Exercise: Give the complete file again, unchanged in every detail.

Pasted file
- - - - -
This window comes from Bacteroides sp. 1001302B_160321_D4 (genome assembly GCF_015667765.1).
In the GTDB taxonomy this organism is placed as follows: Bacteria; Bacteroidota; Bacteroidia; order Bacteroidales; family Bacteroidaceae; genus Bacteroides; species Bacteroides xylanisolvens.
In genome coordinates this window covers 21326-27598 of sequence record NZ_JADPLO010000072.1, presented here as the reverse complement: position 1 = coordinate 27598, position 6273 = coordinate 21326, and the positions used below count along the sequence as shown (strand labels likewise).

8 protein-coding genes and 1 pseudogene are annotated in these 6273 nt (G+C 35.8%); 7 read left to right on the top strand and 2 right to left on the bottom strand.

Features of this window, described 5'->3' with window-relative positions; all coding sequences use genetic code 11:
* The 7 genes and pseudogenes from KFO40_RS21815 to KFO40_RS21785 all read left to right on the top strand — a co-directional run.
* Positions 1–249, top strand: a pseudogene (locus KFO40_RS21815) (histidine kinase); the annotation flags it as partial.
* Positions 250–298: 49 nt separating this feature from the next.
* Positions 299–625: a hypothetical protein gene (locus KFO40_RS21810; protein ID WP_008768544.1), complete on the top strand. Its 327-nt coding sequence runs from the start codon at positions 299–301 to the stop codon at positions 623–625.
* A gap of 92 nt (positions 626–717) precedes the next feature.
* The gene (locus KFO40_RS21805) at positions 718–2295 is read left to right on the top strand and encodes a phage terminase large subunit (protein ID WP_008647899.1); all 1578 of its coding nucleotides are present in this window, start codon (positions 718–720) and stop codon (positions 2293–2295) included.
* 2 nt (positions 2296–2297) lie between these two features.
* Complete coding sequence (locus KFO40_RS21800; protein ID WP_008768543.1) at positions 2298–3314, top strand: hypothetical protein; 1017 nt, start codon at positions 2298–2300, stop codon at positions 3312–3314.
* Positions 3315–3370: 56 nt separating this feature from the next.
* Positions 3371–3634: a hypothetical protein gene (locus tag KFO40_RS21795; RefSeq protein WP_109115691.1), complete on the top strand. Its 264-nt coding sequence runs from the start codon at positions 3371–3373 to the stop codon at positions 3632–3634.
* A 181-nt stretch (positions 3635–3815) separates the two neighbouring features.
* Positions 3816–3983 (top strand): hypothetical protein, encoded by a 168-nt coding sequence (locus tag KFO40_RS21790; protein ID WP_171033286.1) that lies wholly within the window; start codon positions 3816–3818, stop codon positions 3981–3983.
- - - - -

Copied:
This window comes from Bacteroides sp. 1001302B_160321_D4 (genome assembly GCF_015667765.1).
In the GTDB taxonomy this organism is placed as follows: Bacteria; Bacteroidota; Bacteroidia; order Bacteroidales; family Bacteroidaceae; genus Bacteroides; species Bacteroides xylanisolvens.
In genome coordinates this window covers 21326-27598 of sequence record NZ_JADPLO010000072.1, presented here as the reverse complement: position 1 = coordinate 27598, position 6273 = coordinate 21326, and the positions used below count along the sequence as shown (strand labels likewise).

8 protein-coding genes and 1 pseudogene are annotated in these 6273 nt (G+C 35.8%); 7 read left to right on the top strand and 2 right to left on the bottom strand.

Features of this window, described 5'->3' with window-relative positions; all coding sequences use genetic code 11:
* The 7 genes and pseudogenes from KFO40_RS21815 to KFO40_RS21785 all read left to right on the top strand — a co-directional run.
* Positions 1–249, top strand: a pseudogene (locus KFO40_RS21815) (histidine kinase); the annotation flags it as partial.
* Positions 250–298: 49 nt separating this feature from the next.
* Positions 299–625: a hypothetical protein gene (locus KFO40_RS21810; protein ID WP_008768544.1), complete on the top strand. Its 327-nt coding sequence runs from the start codon at positions 299–301 to the stop codon at positions 623–625.
* A gap of 92 nt (positions 626–717) precedes the next feature.
* The gene (locus KFO40_RS21805) at positions 718–2295 is read left to right on the top strand and encodes a phage terminase large subunit (protein ID WP_008647899.1); all 1578 of its coding nucleotides are present in this window, start codon (positions 718–720) and stop codon (positions 2293–2295) included.
* 2 nt (positions 2296–2297) lie between these two features.
* Complete coding sequence (locus KFO40_RS21800; protein ID WP_008768543.1) at positions 2298–3314, top strand: hypothetical protein; 1017 nt, start codon at positions 2298–2300, stop codon at positions 3312–3314.
* Positions 3315–3370: 56 nt separating this feature from the next.
* Positions 3371–3634: a hypothetical protein gene (locus tag KFO40_RS21795; RefSeq protein WP_109115691.1), complete on the top strand. Its 264-nt coding sequence runs from the start codon at positions 3371–3373 to the stop codon at positions 3632–3634.
* A 181-nt stretch (positions 3635–3815) separates the two neighbouring features.
* Positions 3816–3983 (top strand): hypothetical protein, encoded by a 168-nt coding sequence (locus tag KFO40_RS21790; protein ID WP_171033286.1) that lies wholly within the window; start codon positions 3816–3818, stop codon positions 3981–3983.